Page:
Photo above: First-graders in Rita Rios-Baca’s class watch Nov.19 as a bubble drifts around a brick wall, in a demonstration of wind and air patterns. Sami Edge, The New Mexican.
By Robert Nott | The New Mexican | Nov 26, 2017
Ramirez Thomas Elementary School teacher Rita Rios-Baca’s first-graders let her know in one collective shout what they thought of her plan to use bubbles to study wind patterns as part of a Los Alamos National Foundation project that brings science into public school classrooms.
“Hooray!” they screamed in unison as they readied their science kits and notebooks under the watchful eye of Rios-Baca and school Principal Loretta Booker.
Within minutes, they were outside the south-side school, blowing bubbles and observing the way they moved with the wind — sometimes north, sometimes south and sometimes right into their own faces.
They were playing science detectives, in a sense: talking in groups about what they had witnessed and making notes plotting out the trajectory of the bubbles and how that correlated to the way the grass, bushes and tree limbs moved in response to the wind.
It was part of an effort to provide a hands-on approach to learning that makes them excited about a topic that a lot of students may see as boring or too technical or challenging.
“For me it brings science to life,” said Booker, who used the foundation science kits as a kindergarten teacher at Salazar Elementary School a few years ago.
Rita Rios-Baca on Nov. 19 discusses wind with her first-grade students after using bubbles to demonstrate basic principles of wind and weather. Sami Edge, The New Mexican.
The foundation is celebrating its 20th year supporting public schools with science curriculum and kits at the K-6 level through an $80 million endowment. Each grade level at each school gets two kits — one revolving around physical science and one involving earth science. The foundation gives teachers four days of professional development every summer on the program, paying the teachers for their time. It also offers ongoing classes during the school year on Friday afternoons.
Earlier this school year the students learned through the program about air pressure, how to build a thermometer and how to document daily weather patterns.
“If they conduct science like this they will think like scientists, write like scientists and develop critical thinking skills like scientists,” said Gwen Warniment, who oversees the foundation’s K-12 science inquiry program, which encompasses 44 schools spanning eight districts.
But that inquisitive approach may not always pay off in standardized test scores, as Warniment acknowledges. Recent exam results released by the Public Education Department showed that just 40 percent of the state’s students were proficient or better in science. In Santa Fe’s public schools, that proficiency rate was 31.7 percent.
The gap between hands-on learning and standardized-test improvement, Warniment said, is that many tests allow no room for using creative thinking skills or reconstructing experiments involving bubbles, rocks, weights and measures or chemicals.
“Is that a good measure to teach science education?” she asked of the test.
Likewise, the state’s push to ensure its students are reading and writing and handling math problems at a proficient level has encouraged educators to focus more on those topics, possibly at the expense of science, she said.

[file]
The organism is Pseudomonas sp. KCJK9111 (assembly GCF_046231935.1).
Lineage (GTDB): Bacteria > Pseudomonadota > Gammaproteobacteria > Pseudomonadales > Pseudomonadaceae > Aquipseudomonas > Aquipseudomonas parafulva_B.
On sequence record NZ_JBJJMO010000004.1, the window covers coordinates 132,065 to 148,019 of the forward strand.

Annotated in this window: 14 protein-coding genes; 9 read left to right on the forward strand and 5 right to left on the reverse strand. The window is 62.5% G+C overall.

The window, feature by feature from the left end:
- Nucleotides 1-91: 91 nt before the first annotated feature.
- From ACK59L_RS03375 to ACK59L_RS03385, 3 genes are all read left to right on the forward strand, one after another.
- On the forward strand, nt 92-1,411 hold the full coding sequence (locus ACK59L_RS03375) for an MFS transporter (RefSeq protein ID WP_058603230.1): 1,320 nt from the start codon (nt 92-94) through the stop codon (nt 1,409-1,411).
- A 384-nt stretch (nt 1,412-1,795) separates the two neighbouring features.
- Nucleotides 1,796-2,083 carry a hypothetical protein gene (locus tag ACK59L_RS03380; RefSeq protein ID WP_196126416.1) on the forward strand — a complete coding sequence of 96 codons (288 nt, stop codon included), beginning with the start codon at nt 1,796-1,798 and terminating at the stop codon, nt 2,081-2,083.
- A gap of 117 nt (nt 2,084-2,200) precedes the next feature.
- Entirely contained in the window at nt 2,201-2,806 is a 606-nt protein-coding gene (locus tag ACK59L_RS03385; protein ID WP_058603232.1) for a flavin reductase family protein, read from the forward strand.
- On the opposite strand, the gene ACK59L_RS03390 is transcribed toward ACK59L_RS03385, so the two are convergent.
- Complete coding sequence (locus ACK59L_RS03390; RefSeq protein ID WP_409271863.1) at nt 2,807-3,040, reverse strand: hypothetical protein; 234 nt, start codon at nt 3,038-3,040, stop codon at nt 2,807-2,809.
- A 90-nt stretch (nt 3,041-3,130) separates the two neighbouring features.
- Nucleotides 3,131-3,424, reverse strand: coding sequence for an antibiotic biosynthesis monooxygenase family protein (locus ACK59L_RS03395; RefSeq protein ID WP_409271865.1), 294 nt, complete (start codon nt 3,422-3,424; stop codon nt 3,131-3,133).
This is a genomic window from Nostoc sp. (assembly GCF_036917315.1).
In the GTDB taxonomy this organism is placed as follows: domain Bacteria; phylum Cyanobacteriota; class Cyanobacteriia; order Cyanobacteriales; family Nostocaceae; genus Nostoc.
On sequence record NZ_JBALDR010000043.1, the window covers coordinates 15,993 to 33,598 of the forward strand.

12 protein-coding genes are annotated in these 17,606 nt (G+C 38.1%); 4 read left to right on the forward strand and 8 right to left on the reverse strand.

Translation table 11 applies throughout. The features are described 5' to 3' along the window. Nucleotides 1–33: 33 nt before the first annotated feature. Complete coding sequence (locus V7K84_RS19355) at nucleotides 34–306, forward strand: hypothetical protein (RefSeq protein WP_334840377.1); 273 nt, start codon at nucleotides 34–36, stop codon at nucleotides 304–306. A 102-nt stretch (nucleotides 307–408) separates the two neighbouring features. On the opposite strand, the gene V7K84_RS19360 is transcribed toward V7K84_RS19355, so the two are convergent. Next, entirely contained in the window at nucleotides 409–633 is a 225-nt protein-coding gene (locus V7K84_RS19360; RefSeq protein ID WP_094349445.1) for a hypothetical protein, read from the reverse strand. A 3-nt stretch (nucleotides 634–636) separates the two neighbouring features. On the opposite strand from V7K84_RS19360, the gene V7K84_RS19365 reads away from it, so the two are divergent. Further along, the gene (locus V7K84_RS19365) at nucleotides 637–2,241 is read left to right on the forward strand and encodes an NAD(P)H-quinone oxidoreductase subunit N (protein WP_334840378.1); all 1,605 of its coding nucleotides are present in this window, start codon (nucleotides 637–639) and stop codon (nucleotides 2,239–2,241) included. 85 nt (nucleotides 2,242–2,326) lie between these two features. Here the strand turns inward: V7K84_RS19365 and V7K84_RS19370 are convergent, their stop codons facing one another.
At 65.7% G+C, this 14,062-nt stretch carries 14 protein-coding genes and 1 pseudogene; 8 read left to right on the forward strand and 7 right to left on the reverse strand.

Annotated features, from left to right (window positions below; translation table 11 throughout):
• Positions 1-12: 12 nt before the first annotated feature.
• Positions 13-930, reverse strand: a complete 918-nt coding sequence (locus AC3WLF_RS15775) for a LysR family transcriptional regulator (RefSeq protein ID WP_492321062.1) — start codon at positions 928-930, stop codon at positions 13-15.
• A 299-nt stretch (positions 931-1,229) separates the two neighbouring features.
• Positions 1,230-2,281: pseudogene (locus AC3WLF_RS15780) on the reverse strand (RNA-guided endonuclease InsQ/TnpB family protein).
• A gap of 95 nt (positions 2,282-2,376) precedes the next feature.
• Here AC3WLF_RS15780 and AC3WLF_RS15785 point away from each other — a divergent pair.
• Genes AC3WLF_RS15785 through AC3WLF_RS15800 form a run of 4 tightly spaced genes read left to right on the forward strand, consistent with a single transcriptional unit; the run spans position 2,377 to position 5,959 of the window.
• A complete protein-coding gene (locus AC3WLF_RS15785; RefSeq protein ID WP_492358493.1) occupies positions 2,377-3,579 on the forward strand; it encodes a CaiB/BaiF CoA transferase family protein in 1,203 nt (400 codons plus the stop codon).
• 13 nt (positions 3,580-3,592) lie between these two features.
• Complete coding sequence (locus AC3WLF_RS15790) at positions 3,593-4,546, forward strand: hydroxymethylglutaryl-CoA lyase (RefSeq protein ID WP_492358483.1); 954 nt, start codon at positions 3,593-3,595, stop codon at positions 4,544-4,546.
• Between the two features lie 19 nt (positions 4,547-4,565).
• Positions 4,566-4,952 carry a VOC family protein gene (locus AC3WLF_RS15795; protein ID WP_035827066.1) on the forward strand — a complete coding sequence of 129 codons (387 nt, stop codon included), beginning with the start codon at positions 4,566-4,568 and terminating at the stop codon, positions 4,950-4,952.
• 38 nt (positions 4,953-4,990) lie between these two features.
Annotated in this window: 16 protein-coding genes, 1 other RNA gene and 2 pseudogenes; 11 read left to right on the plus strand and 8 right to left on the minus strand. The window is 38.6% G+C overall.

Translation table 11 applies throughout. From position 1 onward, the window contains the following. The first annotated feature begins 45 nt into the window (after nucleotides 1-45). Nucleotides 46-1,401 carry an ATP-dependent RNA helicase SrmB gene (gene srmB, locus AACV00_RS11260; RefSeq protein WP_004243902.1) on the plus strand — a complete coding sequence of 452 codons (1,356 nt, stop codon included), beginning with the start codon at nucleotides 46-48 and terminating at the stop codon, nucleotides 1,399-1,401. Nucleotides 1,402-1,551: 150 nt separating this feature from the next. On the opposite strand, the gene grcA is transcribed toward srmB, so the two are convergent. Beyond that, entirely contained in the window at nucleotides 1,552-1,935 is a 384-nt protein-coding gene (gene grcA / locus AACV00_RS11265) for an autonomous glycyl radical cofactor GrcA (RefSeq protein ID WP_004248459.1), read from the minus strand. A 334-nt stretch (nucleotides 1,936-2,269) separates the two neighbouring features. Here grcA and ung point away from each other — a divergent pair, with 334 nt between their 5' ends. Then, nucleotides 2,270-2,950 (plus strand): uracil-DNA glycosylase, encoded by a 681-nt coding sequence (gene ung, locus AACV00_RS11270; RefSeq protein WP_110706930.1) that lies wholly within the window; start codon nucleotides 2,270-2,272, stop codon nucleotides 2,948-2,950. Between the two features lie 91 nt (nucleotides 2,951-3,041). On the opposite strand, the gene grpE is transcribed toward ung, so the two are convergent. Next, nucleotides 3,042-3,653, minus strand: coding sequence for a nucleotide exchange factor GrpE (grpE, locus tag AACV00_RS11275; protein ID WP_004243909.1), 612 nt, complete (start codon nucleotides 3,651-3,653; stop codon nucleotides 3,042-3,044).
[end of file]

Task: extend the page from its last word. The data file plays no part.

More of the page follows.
But if science was, to some, the forgotten topic, it came back to the forefront in the past few months after the Public Education Department published its proposed new science standards for the state, which generated controversy because it eliminated such concepts as the age of the earth, evolution and humans’ impact on climate change.
The foundation, among others, successfully urged the Public Education Department to instead adopt the Next Generation Science Standards, a more uniform and comprehensive approach that many states around the nation have adopted.
Some data does indicate the foundation’s science curriculum and kits are making a difference. In 2014, for example, the foundation released a report conducted by an independent research company in San Antonio, Texas, showing that the program helped students in fourth through sixth grades who took part in the program score an average of four to seven points higher than their peers in science, reading, math and writing.
The program ties what the students learn to reading and writing, Warniment said. For example, Rios-Baca pushed them to use the experiment as a jumping-off point to speak, read and write in full sentences — employing such new vocabulary words as “direction,” “observe” and “move.”
For the kids, there’s no getting around the fact that they were tuned in and turned on.
Nina Cerda (left) and a classmate work Nov.19 on drawing diagrams of how wind moves bubbles as part of a science experiment in Rita Rios-Baca’s first grade class at Ramirez Thomas Elementary School. Sami Edge, The New Mexican.
Alejandra Chacon, who sported a pair of mouse ears on her head during class, said she enjoyed it all “because I like science.”
For Niza Cerda, it was all about “bubbles and having fun.”
Axel Martinez said: “I like it because I want to learn so much.”
Asked how many wanted to grow up to be scientists, about a third of the group raised their hands.
That’s a heartwarming response for some, but Booker said it’s not just about setting kids on a career course. A program like this one, she maintains, can keep them in school.
“Sometimes I feel that students, when they have a hard time coming to school or say they don’t like school, may still find that one subject that they enjoy doing that can spark their interest to come to school,” she said. “Science can be that one subject area, and that makes it a powerful tool.”
Contact Robert Nott at 505-986-3021 or email@example.com.